The idea here would be that when in doubt about the interpretation and essentiality of a doctrine consider "the judgment of the greater number of catholic churches" - here catholic means universal and not Roman Catholic. Using this approach is why the book 1st Clement is not part of the NT Canon - some held that it should be but apparently not the greater number or more authoritative churches.

The historical orthodoxy bucket is clarified as being "what has been believed by the historic Christian church for the last two thousand years, no matter what tradition" as well as it being held as a central belief. In the blog the later date priority of Matthew over Mark, and the authorship of Matthew and 2 Peter are not placed in this group even though they were believed by the historic Christian church because they are not considered central doctrines. In my mind this bucket can become subjective since it is not whether a doctrine can be shown as universally held historically that puts it in the bucket but also whether it was considered a central part of the message of Christianity as well. So is the date priority of Mark worth breaking unity over - no, but it was historically held. I agree that what is historically important should influence our thinking and for me the major creeds jump to the front as candidates for centrally held historic doctrines. If the doctrine was part of a creed it was likely central to the Christian church.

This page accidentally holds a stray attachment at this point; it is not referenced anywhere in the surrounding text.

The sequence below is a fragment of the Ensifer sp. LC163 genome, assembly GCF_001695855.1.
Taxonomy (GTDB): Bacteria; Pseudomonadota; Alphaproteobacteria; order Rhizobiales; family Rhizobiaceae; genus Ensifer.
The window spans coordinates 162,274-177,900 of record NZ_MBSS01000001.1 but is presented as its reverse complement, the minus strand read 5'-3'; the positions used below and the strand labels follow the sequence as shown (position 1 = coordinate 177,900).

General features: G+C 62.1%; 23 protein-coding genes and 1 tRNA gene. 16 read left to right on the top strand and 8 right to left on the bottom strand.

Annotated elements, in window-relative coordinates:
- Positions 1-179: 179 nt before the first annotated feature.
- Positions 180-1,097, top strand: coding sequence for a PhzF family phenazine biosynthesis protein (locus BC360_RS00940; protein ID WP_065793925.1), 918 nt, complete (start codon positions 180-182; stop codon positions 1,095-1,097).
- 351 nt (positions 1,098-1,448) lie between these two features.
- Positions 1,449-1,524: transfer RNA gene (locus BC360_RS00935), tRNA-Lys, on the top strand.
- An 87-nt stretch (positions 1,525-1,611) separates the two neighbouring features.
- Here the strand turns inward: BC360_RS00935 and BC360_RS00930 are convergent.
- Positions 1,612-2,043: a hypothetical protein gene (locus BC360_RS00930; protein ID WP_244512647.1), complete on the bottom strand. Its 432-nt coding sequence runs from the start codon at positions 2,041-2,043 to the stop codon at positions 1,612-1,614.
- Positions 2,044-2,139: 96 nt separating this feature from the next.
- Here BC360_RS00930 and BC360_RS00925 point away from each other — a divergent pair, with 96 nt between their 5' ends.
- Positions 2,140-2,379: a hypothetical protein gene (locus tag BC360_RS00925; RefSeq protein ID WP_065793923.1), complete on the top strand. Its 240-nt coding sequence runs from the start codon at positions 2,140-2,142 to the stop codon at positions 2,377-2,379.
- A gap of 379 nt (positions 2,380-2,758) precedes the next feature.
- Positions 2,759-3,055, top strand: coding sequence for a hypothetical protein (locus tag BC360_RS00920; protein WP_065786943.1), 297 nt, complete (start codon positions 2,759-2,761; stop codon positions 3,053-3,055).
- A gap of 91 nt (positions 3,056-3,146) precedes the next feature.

However as one places doctrine into buckets the traditional orthodoxy/denominational orthodoxy become essentially the same and could have been combined into the "important and essential/worth dividing over" - at least in my opinion as I think through my own set of beliefs and there essentiality. Why? Because first it is at this level of doctrine where the divisions tend to take place (just look at the items placed there on the blog) and thus are where unity is broken. This would make these doctrines "important and essential" to those holding them regardless of the source (historic, tradition, denominational etc).